I obtained a BSc in Biological Sciences from the University of Birmingham in 1998. Following my degree, I spent three years working for the Centre for Hydrology and Ecology, in Oxford, on genetically modified bacteria. In 1999, I took a three month break from laboratory work to join a Raleigh International Expedition to Oman where I was part of a variety of projects, one of which involved surveying for the endangered Arabian leopard. In 2002 I obtained an MSc in Biodiversity and Conservation from University of Leeds.
After my MSc I joined WildCRU as a volunteer on the badger perturbation project. This was followed by a brief period in Botswana carrying out research on brown hyenas and caracals for the African Conservation Trust, before I was offered a Mammals Trust Internship at WildCRU examining latrine use in badgers. I have a passion for small carnivores in general and a particular passion for desert mammals.
Since 2003 I have carried out a variety of projects at WildCRU on small carnivores, with the past 5 years focusing on the Scottish wildcat. In October 2010 I started a DPhil looking at the current status and distribution of the Scottish wildcat as part of WildCRU’s ongoing Scottish Wildcat Research.
To date, my research on the Scottish wildcat has involved the following:
1. A study on the feasibility of feral cat control in the Cairngorms National Park in order to benefit the conservation of the Scottish wildcat.
2. A comparison of the genetic and pelage characteristics to determine whether the wildcat pelage characteristics identified by Andrew Kitchener at the National Museum’s of Scotland in 2005 correspond to the genetic markers for identifying Scottish wildcat.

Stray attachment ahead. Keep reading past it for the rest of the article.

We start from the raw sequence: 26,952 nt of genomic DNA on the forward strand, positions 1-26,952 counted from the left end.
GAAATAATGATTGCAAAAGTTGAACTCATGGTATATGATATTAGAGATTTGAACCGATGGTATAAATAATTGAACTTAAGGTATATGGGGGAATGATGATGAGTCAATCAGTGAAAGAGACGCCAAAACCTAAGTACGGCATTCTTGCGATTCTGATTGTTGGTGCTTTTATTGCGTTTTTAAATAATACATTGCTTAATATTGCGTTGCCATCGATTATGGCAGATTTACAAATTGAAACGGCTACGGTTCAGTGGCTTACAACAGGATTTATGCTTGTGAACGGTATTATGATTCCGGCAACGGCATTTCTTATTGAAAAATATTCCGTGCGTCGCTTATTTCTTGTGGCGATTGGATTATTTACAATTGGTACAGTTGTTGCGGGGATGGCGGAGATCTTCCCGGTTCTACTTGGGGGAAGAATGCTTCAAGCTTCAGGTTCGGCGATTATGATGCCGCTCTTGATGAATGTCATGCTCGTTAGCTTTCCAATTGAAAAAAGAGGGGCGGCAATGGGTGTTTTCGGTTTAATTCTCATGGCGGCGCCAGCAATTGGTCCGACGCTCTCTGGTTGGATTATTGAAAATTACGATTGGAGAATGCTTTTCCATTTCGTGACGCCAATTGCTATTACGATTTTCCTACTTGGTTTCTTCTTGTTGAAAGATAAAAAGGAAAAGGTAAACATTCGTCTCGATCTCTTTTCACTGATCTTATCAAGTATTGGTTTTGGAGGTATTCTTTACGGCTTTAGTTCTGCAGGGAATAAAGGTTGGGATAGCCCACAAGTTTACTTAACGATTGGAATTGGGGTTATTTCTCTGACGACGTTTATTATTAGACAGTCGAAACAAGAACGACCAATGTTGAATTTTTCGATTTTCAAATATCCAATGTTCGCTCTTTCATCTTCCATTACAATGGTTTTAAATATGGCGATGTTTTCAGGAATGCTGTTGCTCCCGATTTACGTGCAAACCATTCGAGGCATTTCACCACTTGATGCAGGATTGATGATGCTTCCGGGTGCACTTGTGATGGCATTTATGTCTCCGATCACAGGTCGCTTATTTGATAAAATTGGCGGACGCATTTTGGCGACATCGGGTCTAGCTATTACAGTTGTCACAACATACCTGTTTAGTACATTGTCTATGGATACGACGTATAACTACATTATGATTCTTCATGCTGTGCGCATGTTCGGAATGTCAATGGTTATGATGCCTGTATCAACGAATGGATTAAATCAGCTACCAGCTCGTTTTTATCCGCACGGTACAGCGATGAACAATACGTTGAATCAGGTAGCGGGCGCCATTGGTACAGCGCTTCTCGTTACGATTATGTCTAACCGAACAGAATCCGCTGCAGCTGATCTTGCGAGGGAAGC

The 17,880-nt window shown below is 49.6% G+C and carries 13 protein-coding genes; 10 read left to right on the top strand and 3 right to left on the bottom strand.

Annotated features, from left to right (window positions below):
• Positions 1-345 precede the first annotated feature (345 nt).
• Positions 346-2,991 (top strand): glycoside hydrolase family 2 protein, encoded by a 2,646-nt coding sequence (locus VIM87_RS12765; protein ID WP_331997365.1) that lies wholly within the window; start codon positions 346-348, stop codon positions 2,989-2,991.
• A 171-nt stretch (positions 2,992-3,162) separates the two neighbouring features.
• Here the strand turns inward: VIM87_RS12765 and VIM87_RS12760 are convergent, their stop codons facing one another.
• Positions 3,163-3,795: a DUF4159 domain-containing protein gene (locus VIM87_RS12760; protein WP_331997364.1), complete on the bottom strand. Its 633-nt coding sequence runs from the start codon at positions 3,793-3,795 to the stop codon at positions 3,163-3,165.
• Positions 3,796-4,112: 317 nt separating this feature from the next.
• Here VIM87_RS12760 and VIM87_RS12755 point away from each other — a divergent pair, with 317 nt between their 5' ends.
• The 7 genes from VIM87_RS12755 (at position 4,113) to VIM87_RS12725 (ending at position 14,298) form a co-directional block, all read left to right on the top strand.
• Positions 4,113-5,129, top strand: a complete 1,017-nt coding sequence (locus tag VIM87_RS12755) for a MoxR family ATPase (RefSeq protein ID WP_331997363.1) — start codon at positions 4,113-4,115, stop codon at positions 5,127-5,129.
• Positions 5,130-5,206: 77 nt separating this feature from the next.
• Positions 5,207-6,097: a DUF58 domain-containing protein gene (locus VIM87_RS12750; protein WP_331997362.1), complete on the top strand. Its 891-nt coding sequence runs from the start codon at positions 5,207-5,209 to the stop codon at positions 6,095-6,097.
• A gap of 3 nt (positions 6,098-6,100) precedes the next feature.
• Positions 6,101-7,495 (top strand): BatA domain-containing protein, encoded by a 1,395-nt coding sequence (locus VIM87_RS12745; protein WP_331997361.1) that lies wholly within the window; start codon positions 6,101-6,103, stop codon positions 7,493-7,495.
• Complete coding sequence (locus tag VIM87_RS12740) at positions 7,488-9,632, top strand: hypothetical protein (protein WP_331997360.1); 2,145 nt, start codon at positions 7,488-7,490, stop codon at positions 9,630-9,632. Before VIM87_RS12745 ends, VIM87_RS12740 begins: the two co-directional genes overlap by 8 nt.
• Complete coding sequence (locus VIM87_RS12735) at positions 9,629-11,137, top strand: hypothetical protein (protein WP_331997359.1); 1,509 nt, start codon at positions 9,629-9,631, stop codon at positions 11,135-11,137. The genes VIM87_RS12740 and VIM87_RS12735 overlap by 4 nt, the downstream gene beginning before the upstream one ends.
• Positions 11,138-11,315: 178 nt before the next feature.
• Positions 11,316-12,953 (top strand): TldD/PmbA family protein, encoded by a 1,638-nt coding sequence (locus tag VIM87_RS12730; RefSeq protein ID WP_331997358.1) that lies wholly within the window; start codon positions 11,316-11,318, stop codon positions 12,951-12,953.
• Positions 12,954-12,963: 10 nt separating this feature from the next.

3. A study on the feasibility of re-introducing the Scottish wildcat into the Scottish highlands and examining the possibility of establishing a captive breeding centre for the Scottish wildcat at the Alladale wilderness reserve, Scotland.
4. A pilot study jointly funded by WildCRU and SNH determining whether camera trapping is a suitable methodology for future monitoring efforts of the Scottish wildcat.
5. Completion of a PhD looking at “Introgression and the current status of the Scottish wildcat” in 2015.
Currently I am carrying out new research into the spatial ecology of the Scottish wildcat using GPS radio tracking. More information on this project can be found here on the WildCRU Scottish Wildcat Project page.
In addition to my own research I have been privileged to be involved in the supervision of several MSc students and continue where possible to support and collaborate with new areas of research on the Scottish wildcat.
- Katarzyna Ruta “ Crossing borders of small felid conservation- investigation of threats to the Pallas’s cat (Otocolobus manul) and to the Scottish Wildcat (Felis silvestris silvestris) in relation to conservation behaviour”. MSc co-supervised with Edinburgh University and Scottish Wildcat Action.
- Victoria Standing “Using the Scottish wildcat to assess the potential of field-identified scat in cryptic carnivore occupancy modelling”. MSc co-supervised with Imperial College London.
- Jenna Griffith. “Spatial and temporal niche separation between the Scottish wildcat and other Scottish carnivores”. MSc co-supervised with Napier University.
- Katheryn Cockle. “Sensory lure preference and efficacy in captive Scottish Wildcats (Felis silvestris silvestris). MSc co-supervised with the Royal (Dick) School of Veterinary Studies, Edinburgh University and the Royal Zoological Society of Scotland, Edinburgh.
- Keziah J. Hobson. “An investigation into prey selection in the Scottish wildcat Felis silvestris silvestris”. MSc co-supervised with Imperial College London.
- Andre P. Silva. “Insights into wildcat ecological requirements in Scotland: a multi-scale approach”. MSc co-supervised with the University of Lisbon.